Now entering the period the year when the rate of daylight loss day to day reaches its yearly maxim. The loss becomes very notable from now on through until the clocks go back when we are hit for six in one 24 hour period.. its a knockout punch then. Until then its a painful slow climb down, and we all salvage the last vagaries of what daylight sunshine we can all get - its essential to store the vitamin D we get in time for the winter hibernation..

I'm thinking of taking vit D supplements in winter. Winters in northern, central and Eastern Europe are amongst the cloudiest anywhere in the world.

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26 minutes ago, cheese said:

I'm thinking of taking vit D supplements in winter. Winters in northern, central and Eastern Europe are amongst the cloudiest anywhere in the world.

If you do decide to take Vitamin D3 it's a good idea to take a seperate Vitamin K2 supplement along side them - Apparently it helps the Vitamin D3 go into the bones better and stops the body from producing too much calcium which in itself can be problem if it gets into the soft tissue like the heart, arteries......not good. Lots of interesting reading about the D3/K2 combination online. Once you take the K2 you can up the dose of D3 to a high level (5,000 - 10,000 IU every day) ....the sort of level that you make naturally in the Summer months and you won't have to worry about "calcification"

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Sun now setting behind the central fells just before 7pm, a sure sign the autumn equinox is close at hand. This evening saw a stunning sunset and it stayed fairly light until around 8pm. There is a marked difference at this time of year between wet overcast evenings and clear sky ones, the former sees us descend into darkness at 7pm the latter not until 8pm, the extra hour makes the world of difference. However in a months time an equally clear sky as tonight can't stop the darkness enveloping is by 7pm. Indeed it starts to become dark at 6pm under a wet overcast sky and will thus continue for 5 months thereafter.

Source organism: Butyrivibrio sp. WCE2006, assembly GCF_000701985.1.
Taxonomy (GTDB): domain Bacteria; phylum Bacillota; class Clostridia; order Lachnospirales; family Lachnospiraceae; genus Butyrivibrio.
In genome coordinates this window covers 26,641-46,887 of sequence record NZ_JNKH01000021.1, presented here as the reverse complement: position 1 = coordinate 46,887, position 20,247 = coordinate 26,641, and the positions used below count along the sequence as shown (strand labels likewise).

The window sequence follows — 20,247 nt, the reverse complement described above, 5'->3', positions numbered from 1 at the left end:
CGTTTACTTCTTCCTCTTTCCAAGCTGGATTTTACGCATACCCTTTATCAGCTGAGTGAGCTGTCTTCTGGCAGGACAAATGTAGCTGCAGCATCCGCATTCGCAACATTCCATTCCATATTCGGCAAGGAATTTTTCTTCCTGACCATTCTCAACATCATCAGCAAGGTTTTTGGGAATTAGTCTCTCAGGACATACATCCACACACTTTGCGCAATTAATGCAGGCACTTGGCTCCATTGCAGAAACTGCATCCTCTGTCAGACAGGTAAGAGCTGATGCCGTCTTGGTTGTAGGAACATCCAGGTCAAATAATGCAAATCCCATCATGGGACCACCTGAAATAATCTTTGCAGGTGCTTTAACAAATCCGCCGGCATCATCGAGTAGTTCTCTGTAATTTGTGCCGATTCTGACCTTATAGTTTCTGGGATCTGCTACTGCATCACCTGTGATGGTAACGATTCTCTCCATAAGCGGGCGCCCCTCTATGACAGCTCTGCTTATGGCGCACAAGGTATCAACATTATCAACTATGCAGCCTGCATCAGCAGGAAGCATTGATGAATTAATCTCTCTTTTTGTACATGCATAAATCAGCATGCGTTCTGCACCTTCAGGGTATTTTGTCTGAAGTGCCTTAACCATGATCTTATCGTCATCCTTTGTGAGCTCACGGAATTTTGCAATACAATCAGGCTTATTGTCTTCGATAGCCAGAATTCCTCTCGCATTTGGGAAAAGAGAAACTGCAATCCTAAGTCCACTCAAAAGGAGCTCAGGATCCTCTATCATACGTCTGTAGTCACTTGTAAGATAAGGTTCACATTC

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1 hour ago, markyo said:

By far the best time of the year:)

Lack of daylight has never been a good thing - why do you think we go out of our way to get as much as possible while it's here? :( Now we have stories of how 1 in 5 of us have a Vitamin D deficiency. Not good.

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53 minutes ago, cheese said:

Lack of daylight has never been a good thing - why do you think we go out of our way to get as much as possible while it's here? :( Now we have stories of how 1 in 5 of us have a Vitamin D deficiency. Not good.

Agree we need daylight for health reasons but many like myself don't like the strong sun of summer months and prefer the shallow Autumn and Winter sun(when we get it!). I would not and have never sunbathed at all,hate sitting out in blazing sun,find it very unpleasant,hence why i love this time of year. Spend much more time outside so in fact my exposure to light increases. That coupled with the glorious sunrises and sunsets you can enjoy makes it by far my favourite 2 seasons. Opposite to yourself i know!!:) 

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I like the levels of daylight and the altitude of the sun at this time of year as it reminds me of the start of the university year, always associate it with freshers week :D

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3 minutes ago, Ravelin said:

Horse Chestnut trees up here are well on their way and a few others just beginning to show hints of colour.

Many of the Horse Chestnuts here are turning early because of disease rather than the seasons, have been going brown since August.

Edited by Nick L